Lambeth, Memories

A few years ago I was invited to London to preach in the chapel at Lambeth Palace, the London residence of the Archbishop of Canterbury, located kitty-corner across the Thames from the Houses of Parliament.  At the time, being a fairly fresh Anglican, I was not aware this was an honor many Anglican clergy would dearly love to have come their way.  Honestly, I can remember almost nothing of the day, not even what I preached on.  I took a cheap flight to Heathrow, ran into town for the event, and was back home in Amsterdam by evening.

It was only when the service register was brought for me to sign and the other clergy started pouring over it to see which Anglican luminaries had been there recently that it occurred to me, “oh, this is apparently a big deal”.  That’s what stayed with me about the day.

Memory is an odd thing.  This morning, having woken early, I found myself calling to mind the only traffic accident I’ve ever had.  Last year on Good Friday, while driving a friend’s car, I made a left turn onto a provincial highway without noticing an older blue Volvo station wagon speeding at me from the right.  Both cars ended up with considerable front-end damage, but fortunately no-one was hurt, including two small children tucked snugly into their car seats in the back of the Volvo.  Oddly, this 3 second event occupies vastly more volume in my available hard disk space than the day at Lambeth.  I can recall every detail of my sensory perception, thought, and emotion, as if the event took hours to accomplish and I had a High Definition camera crew there to record it for me.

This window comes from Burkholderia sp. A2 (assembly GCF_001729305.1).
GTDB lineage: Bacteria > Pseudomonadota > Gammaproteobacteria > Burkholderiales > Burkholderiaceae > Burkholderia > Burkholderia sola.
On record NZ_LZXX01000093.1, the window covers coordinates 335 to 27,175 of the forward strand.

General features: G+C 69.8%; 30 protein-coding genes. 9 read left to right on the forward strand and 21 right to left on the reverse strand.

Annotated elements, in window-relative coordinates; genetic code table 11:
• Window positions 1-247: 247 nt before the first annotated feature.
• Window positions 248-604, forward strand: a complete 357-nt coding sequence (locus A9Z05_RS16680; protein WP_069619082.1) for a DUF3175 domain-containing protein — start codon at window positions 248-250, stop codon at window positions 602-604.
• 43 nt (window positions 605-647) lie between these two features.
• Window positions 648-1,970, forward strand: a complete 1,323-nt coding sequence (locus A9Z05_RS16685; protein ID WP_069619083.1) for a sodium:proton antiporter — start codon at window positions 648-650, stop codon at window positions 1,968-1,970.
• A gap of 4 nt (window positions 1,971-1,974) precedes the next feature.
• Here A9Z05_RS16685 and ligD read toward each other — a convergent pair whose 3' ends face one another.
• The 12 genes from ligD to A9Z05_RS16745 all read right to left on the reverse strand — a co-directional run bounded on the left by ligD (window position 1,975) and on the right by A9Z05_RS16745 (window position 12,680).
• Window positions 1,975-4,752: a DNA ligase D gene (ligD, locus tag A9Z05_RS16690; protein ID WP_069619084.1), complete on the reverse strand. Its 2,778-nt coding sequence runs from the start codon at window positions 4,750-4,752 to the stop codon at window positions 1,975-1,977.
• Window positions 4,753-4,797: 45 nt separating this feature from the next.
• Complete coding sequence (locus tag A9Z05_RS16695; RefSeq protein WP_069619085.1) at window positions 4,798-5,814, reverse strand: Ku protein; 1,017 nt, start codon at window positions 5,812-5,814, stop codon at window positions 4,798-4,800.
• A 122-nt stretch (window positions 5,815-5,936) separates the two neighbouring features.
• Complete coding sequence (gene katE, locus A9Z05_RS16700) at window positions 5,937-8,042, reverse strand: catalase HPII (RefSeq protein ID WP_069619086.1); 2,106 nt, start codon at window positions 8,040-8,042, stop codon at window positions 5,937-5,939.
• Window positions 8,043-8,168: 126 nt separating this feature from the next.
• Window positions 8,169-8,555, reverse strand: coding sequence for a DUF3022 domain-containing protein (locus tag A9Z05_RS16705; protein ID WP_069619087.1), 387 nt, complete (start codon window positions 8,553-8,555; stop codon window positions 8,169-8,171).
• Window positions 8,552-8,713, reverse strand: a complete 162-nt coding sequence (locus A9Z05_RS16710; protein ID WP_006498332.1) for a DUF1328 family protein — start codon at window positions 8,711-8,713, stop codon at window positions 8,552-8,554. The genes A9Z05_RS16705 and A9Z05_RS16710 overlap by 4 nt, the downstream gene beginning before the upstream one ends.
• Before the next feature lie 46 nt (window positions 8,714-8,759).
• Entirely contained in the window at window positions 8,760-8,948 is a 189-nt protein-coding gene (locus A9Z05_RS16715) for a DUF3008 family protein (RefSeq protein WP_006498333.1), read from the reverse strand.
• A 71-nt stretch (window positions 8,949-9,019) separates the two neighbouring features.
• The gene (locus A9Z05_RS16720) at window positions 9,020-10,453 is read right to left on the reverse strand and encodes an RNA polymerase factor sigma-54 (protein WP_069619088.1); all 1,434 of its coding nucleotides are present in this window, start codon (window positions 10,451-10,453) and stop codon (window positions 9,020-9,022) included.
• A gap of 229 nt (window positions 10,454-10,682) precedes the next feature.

I don’t have a very good memory for people’s names, dates – unless it happened during a soccer World Cup – or academic type stuff.  I have to take notes to help me.  More than once I’ve read a book or seen a movie on TV and only near the end come to realize I’ve already read or seen it before.  (I know!)  However, when it comes to numbers or locations. and how to get to them, I have good memory.  I rarely get lost or disorientated.  Renata on the other hand almost always remembers all the lyrics of any song she has sung or heard.  I manage till about the fifth word, and then start making it up.

Two years ago I started keeping a journal in a fairly serious manner.  Is that ever a good aid to memory!  Already, even though it hasn’t been very long, I love getting out my journals and reading what I was doing two years ago, or a year ago.  I also have my desk diaries going back about 15 years but, even though they help place dates, they are much lest poignant about the events themselves.  They were, on the other hand, an invaluable source of information when I was applying for a Canadian residence permit.  Those silly Canadians wanted to know every single instance, in the last 10 years, of when I had left my present country of residence.  Presumably the people who came up with this requirement were thinking most of us live in countries the size of Brazil, Russia, the US, and the like.  People who live in the Netherlands find they have left the country almost every time they turn around.  My list of travels for the Canadian Immigration office was three pages long!

The only other time I was at Lambeth Palace, while standing in the garden at a reception, I was mistaken for and addressed as Gordon Brown, then Chancellor of the Exchequer and now Prime Minister.  That’s a memory I won’t forget.

(Please see the note I’ve tacked onto the end of the last entry.  What I wrote became the subject of a dinner-time dispute (not heated) about how well I remember things.)

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